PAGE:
Figure 3. Collaborating institutions transfer data to and from the IDA while study committees allow access to approved researchers. In the diagram, Institution #1 uploads locally-acquired neuroimaging scans and clinical data. Download queues and the IDA Sync API make this data readily accessible to other institutions (e.g., Institution #2) for processing and reuploading.

5. Data sharing and dissemination

Data sharing is primarily supported by study-designated reviewers who approve or disapprove data access requests submitted from IDA data use applications. Applicants must agree to the terms of data use agreement for each study and must provide information relevant to their proposed use of the study data. Applicants may also be required to submit any manuscripts they have written using study data to the IDA manuscript submission and review subsystem.

Access to data stored in the IDA for a study can be granted in three ways: (1) access to data from one or more institutions in a study can be set in a user management web page, (2) a reviewer can grant guest-level (search and download) access to applicants through semi-automated data application web pages, and (3) all study data can be made publicly accessible to everyone having an IDA user account. Other access levels enable users to upload and download data files acquired at one or more institutions, and data management operations to edit and delete data can be granted.

Downloaders create customized collections of data files from the results of IDA searches and download each collection as a ZIP 64 file. As each archived neuroimaging scan is individually ZIP-compressed and stored with other scans from the same upload using a proprietary IDA “bundle” file format, for each download the requested ZIP-compressed scans are located in their respective bundle files and dynamically assembled into a ZIP 64 stream that is sent to the downloader. This paradigm eliminates the need to create the ZIP 64 file on a local IDA file system before sending and enables support for HTTP range and head requests. The HTTP head request provides the total size of the ZIP 64 file and range options specify a range of bytes to be downloaded from the file. This functionality supports the use of 3rd party download software to establish multiple connections to IDA servers to download different parts of a ZIP 64 file simultaneously, which can decrease the total amount of time needed to download the file. To prevent server overloads, the maximum number of connections allowed for a single user is capped at 10 per IDA server. We have also extended this download paradigm to individual files archived in the IDA, including downloading tables from the IDA database in the comma-separated values (CSV) file format.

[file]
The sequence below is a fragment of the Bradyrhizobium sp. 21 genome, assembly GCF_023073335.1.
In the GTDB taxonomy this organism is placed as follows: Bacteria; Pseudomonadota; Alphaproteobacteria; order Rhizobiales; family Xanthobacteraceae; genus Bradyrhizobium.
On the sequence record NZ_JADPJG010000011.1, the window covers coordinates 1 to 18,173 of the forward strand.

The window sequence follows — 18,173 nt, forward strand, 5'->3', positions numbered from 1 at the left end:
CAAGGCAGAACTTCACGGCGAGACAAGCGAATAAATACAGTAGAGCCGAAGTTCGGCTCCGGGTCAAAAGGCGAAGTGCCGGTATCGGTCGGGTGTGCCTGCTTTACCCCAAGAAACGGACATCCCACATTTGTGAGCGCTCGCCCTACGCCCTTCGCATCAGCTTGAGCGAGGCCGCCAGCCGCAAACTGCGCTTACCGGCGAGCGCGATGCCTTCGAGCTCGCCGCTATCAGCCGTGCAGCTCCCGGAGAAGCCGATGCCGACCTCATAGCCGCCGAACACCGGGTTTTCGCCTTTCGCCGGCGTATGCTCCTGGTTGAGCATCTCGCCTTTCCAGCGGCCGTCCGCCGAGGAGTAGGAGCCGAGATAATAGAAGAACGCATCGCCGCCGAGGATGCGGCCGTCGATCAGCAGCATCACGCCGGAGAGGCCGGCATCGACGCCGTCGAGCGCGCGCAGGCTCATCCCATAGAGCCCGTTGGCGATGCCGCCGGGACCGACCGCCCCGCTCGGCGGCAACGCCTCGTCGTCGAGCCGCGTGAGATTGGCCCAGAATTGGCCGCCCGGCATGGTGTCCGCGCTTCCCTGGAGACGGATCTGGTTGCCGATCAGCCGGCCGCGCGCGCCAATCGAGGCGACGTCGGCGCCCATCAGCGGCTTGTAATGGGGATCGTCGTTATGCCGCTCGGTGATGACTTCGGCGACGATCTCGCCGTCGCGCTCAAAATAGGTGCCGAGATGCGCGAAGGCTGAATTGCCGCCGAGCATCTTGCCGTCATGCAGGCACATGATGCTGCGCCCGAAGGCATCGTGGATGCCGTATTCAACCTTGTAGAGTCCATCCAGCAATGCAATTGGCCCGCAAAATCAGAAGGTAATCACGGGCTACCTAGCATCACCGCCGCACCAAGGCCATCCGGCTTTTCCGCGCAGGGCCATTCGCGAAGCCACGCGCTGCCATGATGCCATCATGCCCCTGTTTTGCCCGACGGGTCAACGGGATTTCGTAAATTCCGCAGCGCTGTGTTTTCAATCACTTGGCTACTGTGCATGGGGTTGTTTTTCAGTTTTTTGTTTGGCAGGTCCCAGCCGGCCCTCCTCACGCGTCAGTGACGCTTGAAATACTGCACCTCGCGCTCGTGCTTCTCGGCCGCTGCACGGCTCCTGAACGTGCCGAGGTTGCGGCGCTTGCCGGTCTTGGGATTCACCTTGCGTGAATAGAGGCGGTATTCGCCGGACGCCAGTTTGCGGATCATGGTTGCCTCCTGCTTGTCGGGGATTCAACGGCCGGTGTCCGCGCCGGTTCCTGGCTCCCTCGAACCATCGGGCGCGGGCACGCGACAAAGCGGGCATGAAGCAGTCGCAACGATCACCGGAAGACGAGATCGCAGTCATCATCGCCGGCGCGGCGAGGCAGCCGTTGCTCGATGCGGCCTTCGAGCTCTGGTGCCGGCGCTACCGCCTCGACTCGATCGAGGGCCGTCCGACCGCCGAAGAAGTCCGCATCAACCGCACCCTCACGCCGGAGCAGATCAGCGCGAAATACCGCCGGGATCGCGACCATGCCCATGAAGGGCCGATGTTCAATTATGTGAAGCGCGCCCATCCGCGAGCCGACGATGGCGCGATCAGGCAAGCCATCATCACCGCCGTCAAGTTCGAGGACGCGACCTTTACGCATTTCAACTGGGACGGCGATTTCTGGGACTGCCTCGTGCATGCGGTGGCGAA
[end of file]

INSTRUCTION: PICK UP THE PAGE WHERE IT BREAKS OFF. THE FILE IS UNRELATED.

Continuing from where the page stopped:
In addition to HTTPS requests, which provide a secure data transfer method used by all web browsers, the IDA also supports SSH File Transfer Protocol (SFTP) data transfers. This can be particularly useful for downloaders who are receiving large data files over poor connections. SFTP runs over SSH, has built-in integrity checks, and in our experience guards against file corruption much better than HTTPS, which (beyond TCP) does not incorporate check sum error checking. The IDA SFTP service provides a “virtual” file system using the open-source Apache MINA SSHD library into which users can log in and retrieve files. For security purposes, each download is assigned a random 36-character code that is used as the SFTP login name and expires after 12 h. Downloaders enter their IDA password as the SFTP password and then execute SFTP commands to download files from the virtual directory.

Tabular data is transferred to and from IDA servers with the IDA Sync API, which is a Representational State Transfer (REST) API that can be invoked by standard HTTPS utilities such as CURL and WGET. Authorization keys with limited lifetimes are obtained using IDA user credentials and are used in subsequent REST API endpoints. Responses can be returned in either XML or JSON, and tabular data is downloaded as CSV files. Flexible permissions for users are defined with regular expressions that identify accessible database tables by their names, and additionally filters can be applied to limit data per table row. IDA Sync API endpoints provide functionality for a user to (a) list all accessible tables in a database, (b) list column properties (e.g., data type) of all accessible tables, (c) download data from multiple tables in CSV format, (d) specify search criteria to filter downloaded data, and (e) upload data from a CSV file to an IDA database table. Data may be uploaded as a “partial sync” that updates existing database tables or as a “full sync” that deletes all data not referenced during the update. Additionally, users may define their own NULL characters and date/time formats.